Four of the thirteen Colonies

Four of the thirteen Colonies

6-5.15

First colony that was established in the United States of America was Virginia in 1607. When they got their they had to make a profit before a certain time. They tried to pay some of the debt but their ship to London was attacked and they were back to nothing. So on the first winter 32 out of 105 colonists survived starvation. The next year after that more people died and when the boat of supplies came the colonists wanted to return to England but Lord Thomas de la Warr did not allow them to go back. He brought more people to the colony to learn from the Indians how to farm. First profitable export was tobacco.

The second colony established was Massachusetts. Massachusetts was the first religious colony founded. The colony got its name from the Massachusetts tribe that lived right by the colony, they made friends with the Indians and had the first Thanksgiving together. When they came they where so late in the year that they could only built 7 houses out of 19. Only 53 out of 102(about half) people died the first year. Then in the spring time an Indian walked boldly into town and started a friendly relationship with them. The colonists got help from a Indian named Squanto to help and teach them how to farm and live off the land. That was the help they needed and many survived the next winters after that.

Pennsylvania was the second last colony established and was one of the best ones. Pennsylvania translates to Penn’s Woods and was founded by William Penn in 1681. They were great to the Indians by not fighting with them, by buying the land from them, and by respecting the Indians.

Georgia was the last colony that was established and was the furthest south. Georgia was established for people who were in debt, in prison,  homeliness and could not get a job. Three laws James Edward Oglethorpe(who was a general for the king of England) made was that they were not allowed to have slaves, or alcohol, and small land plots.  The colony grow slowly but when he let alcohol, slaves, and larger land plots, the colony grow faster. THE END!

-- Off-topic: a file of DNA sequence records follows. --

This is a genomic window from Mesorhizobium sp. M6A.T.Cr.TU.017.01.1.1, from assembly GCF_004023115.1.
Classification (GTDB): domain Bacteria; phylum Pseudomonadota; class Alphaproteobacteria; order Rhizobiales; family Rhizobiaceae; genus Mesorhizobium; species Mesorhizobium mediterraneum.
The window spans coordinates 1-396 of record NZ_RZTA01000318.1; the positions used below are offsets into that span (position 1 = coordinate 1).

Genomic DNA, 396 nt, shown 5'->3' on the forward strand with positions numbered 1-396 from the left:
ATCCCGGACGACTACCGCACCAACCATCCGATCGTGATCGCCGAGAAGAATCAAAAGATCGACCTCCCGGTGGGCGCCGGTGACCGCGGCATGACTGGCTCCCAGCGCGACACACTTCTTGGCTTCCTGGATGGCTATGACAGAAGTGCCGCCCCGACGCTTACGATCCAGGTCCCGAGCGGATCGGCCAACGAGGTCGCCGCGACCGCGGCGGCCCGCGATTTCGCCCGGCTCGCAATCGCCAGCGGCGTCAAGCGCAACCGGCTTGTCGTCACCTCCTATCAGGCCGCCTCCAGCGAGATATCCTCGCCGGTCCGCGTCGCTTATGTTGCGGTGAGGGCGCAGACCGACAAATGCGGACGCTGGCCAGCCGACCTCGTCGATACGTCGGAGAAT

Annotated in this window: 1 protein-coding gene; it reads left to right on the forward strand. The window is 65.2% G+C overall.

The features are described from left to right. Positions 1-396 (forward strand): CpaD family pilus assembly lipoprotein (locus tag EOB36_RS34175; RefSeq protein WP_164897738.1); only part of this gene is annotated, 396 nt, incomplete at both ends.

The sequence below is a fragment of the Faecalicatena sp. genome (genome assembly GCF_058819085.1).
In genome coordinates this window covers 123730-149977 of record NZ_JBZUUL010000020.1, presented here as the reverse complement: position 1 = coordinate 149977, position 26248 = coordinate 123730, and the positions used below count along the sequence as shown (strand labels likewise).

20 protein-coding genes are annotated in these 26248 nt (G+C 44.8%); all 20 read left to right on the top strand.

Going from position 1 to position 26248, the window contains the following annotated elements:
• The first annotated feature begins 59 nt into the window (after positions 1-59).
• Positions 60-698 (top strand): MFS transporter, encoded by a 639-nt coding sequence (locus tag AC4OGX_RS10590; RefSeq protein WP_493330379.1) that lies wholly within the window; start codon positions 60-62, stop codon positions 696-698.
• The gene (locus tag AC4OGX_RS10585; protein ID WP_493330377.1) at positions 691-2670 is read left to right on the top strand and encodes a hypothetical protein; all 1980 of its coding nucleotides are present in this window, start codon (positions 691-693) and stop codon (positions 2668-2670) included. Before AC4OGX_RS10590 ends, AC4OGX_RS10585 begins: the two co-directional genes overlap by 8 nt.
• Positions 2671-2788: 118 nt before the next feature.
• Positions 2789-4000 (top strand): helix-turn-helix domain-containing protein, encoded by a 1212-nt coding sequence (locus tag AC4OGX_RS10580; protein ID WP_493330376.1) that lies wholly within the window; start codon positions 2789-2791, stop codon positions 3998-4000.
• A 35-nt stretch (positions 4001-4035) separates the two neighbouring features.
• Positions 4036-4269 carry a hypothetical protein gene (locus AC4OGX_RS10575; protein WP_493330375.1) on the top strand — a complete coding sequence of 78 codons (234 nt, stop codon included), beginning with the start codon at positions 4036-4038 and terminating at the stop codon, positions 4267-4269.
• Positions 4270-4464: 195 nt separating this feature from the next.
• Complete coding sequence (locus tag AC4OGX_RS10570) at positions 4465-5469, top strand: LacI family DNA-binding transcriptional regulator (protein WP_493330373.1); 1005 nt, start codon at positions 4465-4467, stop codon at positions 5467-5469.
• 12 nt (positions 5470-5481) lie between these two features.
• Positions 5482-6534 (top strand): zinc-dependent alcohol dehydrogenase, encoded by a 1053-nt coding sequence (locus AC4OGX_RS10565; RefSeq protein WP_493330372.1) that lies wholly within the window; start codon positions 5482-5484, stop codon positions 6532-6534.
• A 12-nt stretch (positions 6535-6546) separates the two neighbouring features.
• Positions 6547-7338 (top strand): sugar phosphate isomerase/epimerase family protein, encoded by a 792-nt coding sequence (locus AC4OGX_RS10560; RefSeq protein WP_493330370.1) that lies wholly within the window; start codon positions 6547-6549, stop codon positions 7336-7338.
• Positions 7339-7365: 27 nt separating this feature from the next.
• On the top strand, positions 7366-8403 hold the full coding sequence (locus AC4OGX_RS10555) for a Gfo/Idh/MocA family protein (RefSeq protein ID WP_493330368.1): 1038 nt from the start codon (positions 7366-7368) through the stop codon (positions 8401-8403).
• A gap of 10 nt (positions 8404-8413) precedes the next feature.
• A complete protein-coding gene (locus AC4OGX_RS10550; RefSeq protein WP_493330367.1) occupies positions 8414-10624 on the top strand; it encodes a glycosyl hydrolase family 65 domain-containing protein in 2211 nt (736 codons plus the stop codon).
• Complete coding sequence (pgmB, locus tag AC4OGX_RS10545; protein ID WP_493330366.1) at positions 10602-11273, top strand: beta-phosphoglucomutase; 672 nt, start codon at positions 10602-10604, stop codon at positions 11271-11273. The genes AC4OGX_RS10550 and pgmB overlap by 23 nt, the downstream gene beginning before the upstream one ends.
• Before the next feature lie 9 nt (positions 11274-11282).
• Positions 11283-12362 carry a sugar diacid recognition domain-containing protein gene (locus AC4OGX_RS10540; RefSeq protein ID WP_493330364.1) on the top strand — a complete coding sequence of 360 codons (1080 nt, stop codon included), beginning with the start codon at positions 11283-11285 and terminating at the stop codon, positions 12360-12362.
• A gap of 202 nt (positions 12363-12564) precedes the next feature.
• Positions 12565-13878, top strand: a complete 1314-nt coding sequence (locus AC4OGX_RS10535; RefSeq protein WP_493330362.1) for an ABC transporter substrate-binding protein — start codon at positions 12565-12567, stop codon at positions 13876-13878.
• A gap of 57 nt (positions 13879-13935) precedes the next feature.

YM CAMP

YM CAMP

Tent:

The tent was big,

but you had to dig.

To put the stakes into the ground,

other wise you are going round all night.

Oh how much fun it was.

Sleep:

We all slept in tents the first three nights,

but on the last night I slept out side in the light.

It was fun because the camp right beside us throe in lighters,

to make the fire go higher.

Oh how much fun it was.

Swim:

In the water so cold,

you could believe that it was gold.

all the minnows in the shallow,

where it was mellow.

Oh how much fun it was.

Eat:

On the first night we had stake,

it was crispy that it would brake.

Around the camp fire all night long,

where we sang songs.

Oh how much fun it was.

Biking:

On the root road,

where the rabbits and toads are.

Your are riding and hurting yourself,

but it was good for your health.

Oh how much fun it was.

Colony’s

Colony’s

21-5.15

City’s:

City’s where formed as a harbor town or a seat of government. Harbors where very important because they allowed ships to dock and unload, and it was manly used for trading with England and to take people to and from places.

As a seat of government they would have a house in the shape of a H, the resin for this is because there where to governments and they both staid in the same building. Each had there own wing and if they had to council they all came to the bridge that connected both wings together.

Kids and what they did:

You where considered a baby up to when you where 6 years old. Before that you had to where a podding around your stomach to protect you when you fell and that will help. When you where 6 years old they took the podding away and they gave you big kids clothes and before they where 6 they had nothing to do.

Boy’s wore a long or a short pants with a long sleeved shirt. Girls wore a dress with a apron. The games they played are similar to the games today such as checkers, nine pin, jack and ball, two hops and four sticks, cup and ball, hop and stick, and baseball.

Checkers is the game we play today with wood peaces and a wood board.

Nine pin is similar to balling, you have nine pins and two balls.

Jack and ball is where you throw the ball in the air and you try to pick up nine tacks.

Two hops and four sticks is where you try to fling the hop and catch your friends hop.

Hop and stick was when you would make the hop role using the stick, kids would race each other around the town square and try to see who could keep there hop rolling the longest.

Cup and ball was that you had a cup on a stick and a ball that can just barely fit in the cup, the ball was attached to a string.

Baseball had no rules in the 17th and 18th century and was called three cat, but there was other names for it.

Jobs that kids had was to do chorus around the house much like you do today. But they did not have electricity and indoor pluming, so no vacuum cleaner so they had to take the rug out to shake it. Other things they did was to help there dad do his work either around the farm or in town.

Kids could go to college when they where 13 years old or younger and they where considered a man when they could support them selves and this was sometimes at the age of 13. girls would get a hope cheats to put things into it so when she got married she could have stuff to put around the house. Girls where considered womans when they got married and that is as young as 15 years old.